A portrait of the black upper classes circa the 1950s, ie 'Negroland' through the lens of Jefferson's own childhood in Chicago. Beautiful and formidable, from one of this country's greatest cultural critics.
NATIONAL BOOK CRITICS CIRCLE WINNER • NATIONAL BESTSELLER • An extraordinary look at privilege, discrimination, and the fallacy of post-racial America by the renowned Pulitzer Prize–winning cultural critic
Jefferson takes us into an insular and discerning society: “I call it Negroland,” she writes, “because I still find ‘Negro’ a word of wonders, glorious and terrible.”
Margo Jefferson was born in 1947 into upper-crust black Chicago. Her father was head of pediatrics at Provident Hospital, while her mother was a socialite. Negroland’s pedigree dates back generations, having originated with antebellum free blacks who made their fortunes among the plantations of the South.
It evolved into a world of exclusive sororities, fraternities, networks, and clubs—a world in which skin color and hair texture were relentlessly evaluated alongside scholarly and professional achievements, where the Talented Tenth positioned themselves as a third race between whites and “the masses of Negros,” and where the motto was “Achievement. Invulnerability. Comportment.”
Jefferson brilliantly charts the twists and turns of a life informed by psychological and moral contradictions, while reckoning with the strictures and demands of Negroland at crucial historical moments—the civil rights movement, the dawn of feminism, the falsehood of post-racial America.
About the Author
The winner of a Pulitzer Prize for criticism, Margo Jefferson was for years a book and arts critic for Newsweek and The New York Times. Her writing has appeared in, among other publications, Vogue, New York magazine, and The Nation, and Guernica. Her memoir, Negroland, received the National Book Critics Circle Award for Autobiography. She is also the author of On Michael Jackson and is a professor of writing at Columbia University School of the Arts.
Winner of the National Book Critics Circle Award •A New York Times Notable Book
“Brave. . . . Revelatory. . . . Recall[s] a number of America’s greatest thinkers on race . . . James Baldwin, Frederick Douglass, W. E. B. Du Bois.” —The New York Times Book Review
“Powerful. . . . Margo Jefferson identifies and deftly explores the tensions that come with being party of America’s black elite.” —Roxane Gay, O, The Oprah Magazine
“Jefferson is a national treasure and her memoir should be required reading across the country.” —Vanity Fair “Intricate and moving. . . . Powerful.” —The New York Times
“Enlightening. . . . Poetic and bracing.” —The Washington Post
“[A] masterpiece. . . . A phenomenal study-cum-memoir about the black bourgeoisie.” —Hilton Als, author of White Girls
“A veritable library of African-American letters and a sumptious compendium of elegant style. . . . [Jefferson] paints her rich inner and outer landscape with deft, impressionistic strokes.” —The Boston Globe
“Provocative and insightful. . . . Melancholic and hopeful, raw and disarming. . . . A moving memoir that is an act of courage in its vulnerability.” —Isabel Wilkerson, author of The Warmth of Other Suns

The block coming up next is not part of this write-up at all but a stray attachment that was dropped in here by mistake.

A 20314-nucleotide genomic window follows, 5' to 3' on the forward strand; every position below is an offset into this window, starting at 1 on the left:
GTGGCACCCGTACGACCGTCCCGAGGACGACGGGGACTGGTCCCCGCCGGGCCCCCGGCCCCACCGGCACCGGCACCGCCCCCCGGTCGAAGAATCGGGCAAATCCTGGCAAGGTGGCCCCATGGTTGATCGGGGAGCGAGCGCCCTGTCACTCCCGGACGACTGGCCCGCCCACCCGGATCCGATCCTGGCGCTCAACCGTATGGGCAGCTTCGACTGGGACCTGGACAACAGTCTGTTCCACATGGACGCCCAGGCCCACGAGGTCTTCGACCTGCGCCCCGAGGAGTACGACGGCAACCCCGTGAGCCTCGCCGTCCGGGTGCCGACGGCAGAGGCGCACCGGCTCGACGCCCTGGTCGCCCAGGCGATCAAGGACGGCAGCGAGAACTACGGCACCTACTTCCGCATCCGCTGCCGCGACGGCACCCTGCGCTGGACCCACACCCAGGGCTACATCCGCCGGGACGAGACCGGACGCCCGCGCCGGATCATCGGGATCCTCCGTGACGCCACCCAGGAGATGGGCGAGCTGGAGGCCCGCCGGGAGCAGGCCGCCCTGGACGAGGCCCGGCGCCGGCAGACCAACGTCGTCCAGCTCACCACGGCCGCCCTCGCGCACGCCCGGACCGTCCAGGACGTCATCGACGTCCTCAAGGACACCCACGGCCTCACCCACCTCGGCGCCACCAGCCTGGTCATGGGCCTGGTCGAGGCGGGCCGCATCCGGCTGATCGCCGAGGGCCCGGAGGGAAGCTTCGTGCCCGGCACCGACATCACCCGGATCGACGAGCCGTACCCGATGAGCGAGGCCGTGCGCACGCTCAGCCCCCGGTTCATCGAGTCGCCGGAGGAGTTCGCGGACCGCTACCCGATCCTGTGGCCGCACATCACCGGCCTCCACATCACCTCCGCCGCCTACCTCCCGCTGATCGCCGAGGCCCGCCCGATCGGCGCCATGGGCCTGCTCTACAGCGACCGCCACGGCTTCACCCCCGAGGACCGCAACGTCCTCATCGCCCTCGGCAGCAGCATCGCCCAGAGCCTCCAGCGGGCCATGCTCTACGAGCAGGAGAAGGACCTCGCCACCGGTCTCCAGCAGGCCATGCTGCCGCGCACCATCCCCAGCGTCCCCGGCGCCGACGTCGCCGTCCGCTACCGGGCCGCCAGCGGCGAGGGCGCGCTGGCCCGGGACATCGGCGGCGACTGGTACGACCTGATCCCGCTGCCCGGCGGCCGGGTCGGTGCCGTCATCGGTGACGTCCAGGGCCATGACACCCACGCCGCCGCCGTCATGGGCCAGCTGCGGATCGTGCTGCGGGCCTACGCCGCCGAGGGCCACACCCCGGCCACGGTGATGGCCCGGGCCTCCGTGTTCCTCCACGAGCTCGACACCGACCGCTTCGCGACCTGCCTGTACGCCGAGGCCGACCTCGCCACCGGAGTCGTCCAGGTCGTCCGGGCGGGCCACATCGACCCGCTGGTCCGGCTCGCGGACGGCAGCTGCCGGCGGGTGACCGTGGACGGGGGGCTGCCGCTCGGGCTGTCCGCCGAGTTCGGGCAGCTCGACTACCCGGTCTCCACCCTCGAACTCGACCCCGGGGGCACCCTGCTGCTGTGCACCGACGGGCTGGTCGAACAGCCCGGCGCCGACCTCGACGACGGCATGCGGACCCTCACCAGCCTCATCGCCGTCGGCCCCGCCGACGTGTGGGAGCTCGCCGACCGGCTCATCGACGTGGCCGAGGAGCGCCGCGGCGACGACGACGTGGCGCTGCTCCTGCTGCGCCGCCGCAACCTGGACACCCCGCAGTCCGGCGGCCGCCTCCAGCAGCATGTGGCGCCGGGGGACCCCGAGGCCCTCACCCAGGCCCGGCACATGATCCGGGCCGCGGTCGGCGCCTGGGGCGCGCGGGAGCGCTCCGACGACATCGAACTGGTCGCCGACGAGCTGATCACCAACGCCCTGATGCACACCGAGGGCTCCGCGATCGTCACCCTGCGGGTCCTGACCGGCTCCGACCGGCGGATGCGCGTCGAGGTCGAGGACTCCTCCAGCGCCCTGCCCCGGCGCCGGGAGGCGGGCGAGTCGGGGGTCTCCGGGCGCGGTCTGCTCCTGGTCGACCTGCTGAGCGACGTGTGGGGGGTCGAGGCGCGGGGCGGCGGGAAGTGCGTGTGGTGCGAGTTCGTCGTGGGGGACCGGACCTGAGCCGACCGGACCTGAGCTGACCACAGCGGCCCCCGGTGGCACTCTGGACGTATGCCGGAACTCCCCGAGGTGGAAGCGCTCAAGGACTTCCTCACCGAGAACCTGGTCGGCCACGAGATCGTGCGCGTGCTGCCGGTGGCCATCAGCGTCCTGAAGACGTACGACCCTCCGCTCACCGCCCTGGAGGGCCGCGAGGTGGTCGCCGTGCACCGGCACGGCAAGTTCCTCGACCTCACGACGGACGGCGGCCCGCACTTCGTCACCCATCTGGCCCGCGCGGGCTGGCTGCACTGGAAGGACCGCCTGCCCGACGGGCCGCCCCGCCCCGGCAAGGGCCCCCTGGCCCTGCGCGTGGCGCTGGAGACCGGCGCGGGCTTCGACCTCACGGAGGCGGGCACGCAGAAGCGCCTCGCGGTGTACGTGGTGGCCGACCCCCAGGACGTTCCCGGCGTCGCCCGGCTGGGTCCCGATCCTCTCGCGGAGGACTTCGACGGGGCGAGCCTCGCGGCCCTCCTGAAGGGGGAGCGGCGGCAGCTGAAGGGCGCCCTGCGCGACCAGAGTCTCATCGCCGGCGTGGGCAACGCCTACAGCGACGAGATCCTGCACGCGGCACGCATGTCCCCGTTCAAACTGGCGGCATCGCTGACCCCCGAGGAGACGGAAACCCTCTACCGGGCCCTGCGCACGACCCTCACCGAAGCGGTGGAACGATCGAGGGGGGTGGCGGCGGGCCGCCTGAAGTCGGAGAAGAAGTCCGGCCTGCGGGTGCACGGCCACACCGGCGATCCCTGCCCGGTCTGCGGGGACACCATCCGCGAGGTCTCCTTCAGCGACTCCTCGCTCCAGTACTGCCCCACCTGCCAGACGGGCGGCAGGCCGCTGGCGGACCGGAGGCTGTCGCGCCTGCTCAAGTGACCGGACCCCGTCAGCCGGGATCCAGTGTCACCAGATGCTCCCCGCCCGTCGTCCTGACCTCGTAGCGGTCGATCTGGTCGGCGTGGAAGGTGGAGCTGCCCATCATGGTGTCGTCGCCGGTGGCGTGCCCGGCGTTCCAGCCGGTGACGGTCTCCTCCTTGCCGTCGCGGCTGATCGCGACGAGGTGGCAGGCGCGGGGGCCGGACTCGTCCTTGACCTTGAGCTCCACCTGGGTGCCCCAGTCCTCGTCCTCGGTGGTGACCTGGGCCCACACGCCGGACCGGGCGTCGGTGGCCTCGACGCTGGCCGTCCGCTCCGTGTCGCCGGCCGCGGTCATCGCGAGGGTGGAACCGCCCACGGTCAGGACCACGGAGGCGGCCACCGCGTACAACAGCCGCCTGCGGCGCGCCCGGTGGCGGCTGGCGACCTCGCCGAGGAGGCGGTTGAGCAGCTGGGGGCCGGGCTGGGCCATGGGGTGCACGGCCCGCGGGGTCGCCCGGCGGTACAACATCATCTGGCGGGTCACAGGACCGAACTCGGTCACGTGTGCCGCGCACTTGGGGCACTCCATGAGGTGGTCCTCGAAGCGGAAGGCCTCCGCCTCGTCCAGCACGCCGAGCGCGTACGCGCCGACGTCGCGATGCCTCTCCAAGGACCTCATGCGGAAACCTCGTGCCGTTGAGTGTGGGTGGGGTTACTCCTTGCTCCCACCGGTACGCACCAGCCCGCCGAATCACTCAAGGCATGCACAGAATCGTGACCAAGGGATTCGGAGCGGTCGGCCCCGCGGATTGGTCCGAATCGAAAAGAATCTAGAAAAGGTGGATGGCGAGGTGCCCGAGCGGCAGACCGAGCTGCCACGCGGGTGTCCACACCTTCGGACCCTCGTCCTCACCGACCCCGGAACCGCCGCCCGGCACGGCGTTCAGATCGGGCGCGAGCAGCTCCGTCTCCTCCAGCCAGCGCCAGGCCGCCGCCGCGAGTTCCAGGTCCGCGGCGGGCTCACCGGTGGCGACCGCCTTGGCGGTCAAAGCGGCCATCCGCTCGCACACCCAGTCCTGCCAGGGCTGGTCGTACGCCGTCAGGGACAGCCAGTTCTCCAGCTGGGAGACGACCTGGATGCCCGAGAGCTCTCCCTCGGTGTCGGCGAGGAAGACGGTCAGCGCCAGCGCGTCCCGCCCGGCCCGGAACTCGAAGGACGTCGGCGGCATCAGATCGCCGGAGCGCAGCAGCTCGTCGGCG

“Poignant. . . . Harrowing. . . . In Negroland, Jefferson is simultaneously looking in and looking out at her blackness, elusive in her terse, evocative reconnaissance, leaving us yearning to know more.” —Los Angeles Times
“Jefferson combines memoir with cultural critique in a series of unsparing vignettes.” —The New Yorker
“Provocative and extraordinary. . . . Haunting.” —Time
“Lyrical. . . . Vibrant and damning. . . . Dares to throw a wrench—class—into our tortured debates about race.” —Minneapolis Star Tribune
“Razor sharp, self-lacerating and singular.” —More
“A candid observer, Jefferson articulates the complicated and calculated performance of upper-class black life.” —New York
“Brilliantly written. . . . Not reading this remarkable, indeed unique book, would be an immense mistake. . . . One of the great books published this year.” —Buffalo News
“Truly indispensable.” —Flavorwire
“A nuanced meditation from a life lived in the upper echelons of Chicago’s black bourgeoisie, beginning before the civil-rights era and trailing off in our still-conflicted present.” —Vulture
“Beautiful. . . . Artfully self-aware. . . . Jefferson succeeds at something remarkable: she tells her story while at the same time not only evocatively capturing her era but situating her experiences into a centuries-long cultural tradition.” —Bookslut
“Shines a spotlight on a fascinating slice of the American experience of which many people are barely aware.” —Tampa Bay Times
“Filled with incisive commentary and unexpected observations, all of it delivered with a sly wit and in crystalline prose.” —PopMatters
“Marvelous, complex, stimulating and thought-provoking.” —Geoff Dyer, author of White Sands
“A beautiful scorcher of a book, essential reading.” —Patricia Hampl, author of The Florist’s Daughter
“Elegantly pithy and violent. In the fissures between and among items, she revolts. Her words are ascetic. She doesn’t want me to envy her life, the fullness of which is only hinted at. She wants me to leave her alone to live within this sentence of her mother’s: ‘Sometimes I almost forget I’m a Negro.’” —David Shields, author of Salinger
“A great book, destined to be read for a century.” —Edmund White, author of A Boy’s Own Life
“Reads with the blast force of a prose poem.” —BookPage